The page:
Suspended Indian Premier League boss Lalit Modi was due to respond on Monday to corruption charges that have sparked a government investigation into the glitzy, money-spinning cricket tournament.
The sport’s national ruling body, the Board of Control for Cricket in India (BCCI), suspended Modi as head of the IPL pending its own probe into allegations of corruption, tax evasion and money-laundering.
He was also stood down as a BCCI vice-president and as chairman of the T20 Champions League, a separate club tournament organised jointly by India, Australia and South Africa.
Modi has run the IPL as a virtual one-man show since its inception three years ago, creating a heady and lucrative blend of star-studded Twenty20 cricket, big business and Bollywood glamour.
But Modi, a flamboyant and often divisive personality, has lost much of his support both within the BCCI, which owns the tournament, and the IPL’s governing council.
“I am going to reply personally because there is nothing to hide,” Modi was reported as saying by the Press Trust of India news agency on Saturday. “I have not gone anywhere. I have only been suspended.”
Asked if the IPL would be affected by his suspension, Modi said the league would weather the current storm.
“We have built a strong organisation,” he said. “I don’t think the IPL will suffer. I think we have enough competent people to run the organisation. It’s a very strong brand.”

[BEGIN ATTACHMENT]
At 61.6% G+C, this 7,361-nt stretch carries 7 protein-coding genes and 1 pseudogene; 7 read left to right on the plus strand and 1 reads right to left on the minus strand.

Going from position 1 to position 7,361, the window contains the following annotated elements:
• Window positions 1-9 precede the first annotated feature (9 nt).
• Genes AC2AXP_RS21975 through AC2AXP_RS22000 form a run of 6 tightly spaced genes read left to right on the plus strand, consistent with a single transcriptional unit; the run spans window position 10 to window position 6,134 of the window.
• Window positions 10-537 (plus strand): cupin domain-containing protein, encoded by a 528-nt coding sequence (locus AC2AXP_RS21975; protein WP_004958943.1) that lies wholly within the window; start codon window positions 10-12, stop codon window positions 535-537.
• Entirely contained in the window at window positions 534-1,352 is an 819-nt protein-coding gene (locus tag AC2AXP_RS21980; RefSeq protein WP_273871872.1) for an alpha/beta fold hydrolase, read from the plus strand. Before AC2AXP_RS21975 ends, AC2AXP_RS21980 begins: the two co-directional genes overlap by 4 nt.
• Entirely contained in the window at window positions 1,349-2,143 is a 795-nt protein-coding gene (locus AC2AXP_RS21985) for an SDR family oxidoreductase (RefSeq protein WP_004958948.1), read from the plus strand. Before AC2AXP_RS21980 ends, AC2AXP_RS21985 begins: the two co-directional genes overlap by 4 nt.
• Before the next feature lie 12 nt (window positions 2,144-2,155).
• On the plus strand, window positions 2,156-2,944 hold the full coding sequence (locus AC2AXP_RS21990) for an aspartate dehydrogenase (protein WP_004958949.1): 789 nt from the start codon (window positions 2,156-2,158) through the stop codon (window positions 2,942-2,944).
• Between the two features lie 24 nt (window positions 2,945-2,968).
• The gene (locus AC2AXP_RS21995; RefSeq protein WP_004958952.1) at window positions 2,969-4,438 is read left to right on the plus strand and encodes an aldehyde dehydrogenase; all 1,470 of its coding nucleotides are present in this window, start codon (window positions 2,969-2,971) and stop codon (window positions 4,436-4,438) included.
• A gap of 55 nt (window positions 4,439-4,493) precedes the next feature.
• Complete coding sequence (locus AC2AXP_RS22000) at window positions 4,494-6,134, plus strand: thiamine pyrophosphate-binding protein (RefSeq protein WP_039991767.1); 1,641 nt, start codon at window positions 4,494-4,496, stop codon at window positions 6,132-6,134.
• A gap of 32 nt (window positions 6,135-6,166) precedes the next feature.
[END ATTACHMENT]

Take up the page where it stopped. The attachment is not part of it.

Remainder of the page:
Modi’s troubles began when he revealed the ownership details of a new franchise set to join the tournament in 2011.
He embarrassed a high-profile member of the government, junior foreign minister Shashi Tharoor, by leaking on the Twitter micro-blogging site how Tharoor’s girlfriend had been given a free stake in the new team.
Under pressure from the opposition, which accused Tharoor of misusing his office to secure benefit for himself, the minister was forced to resign.
Modi faced another scandal last week when it emerged he tried to divide world cricket by proposing a parallel event in England.
The plan, revealed by England’s cricket chief Giles Clarke in an email to Indian officials, involved English county sides playing an IPL-style tournament.
Modi held a secret meeting with officials from three unnamed counties in New Delhi in March to discuss the proposal without the knowledge of the concerned boards, according to the email.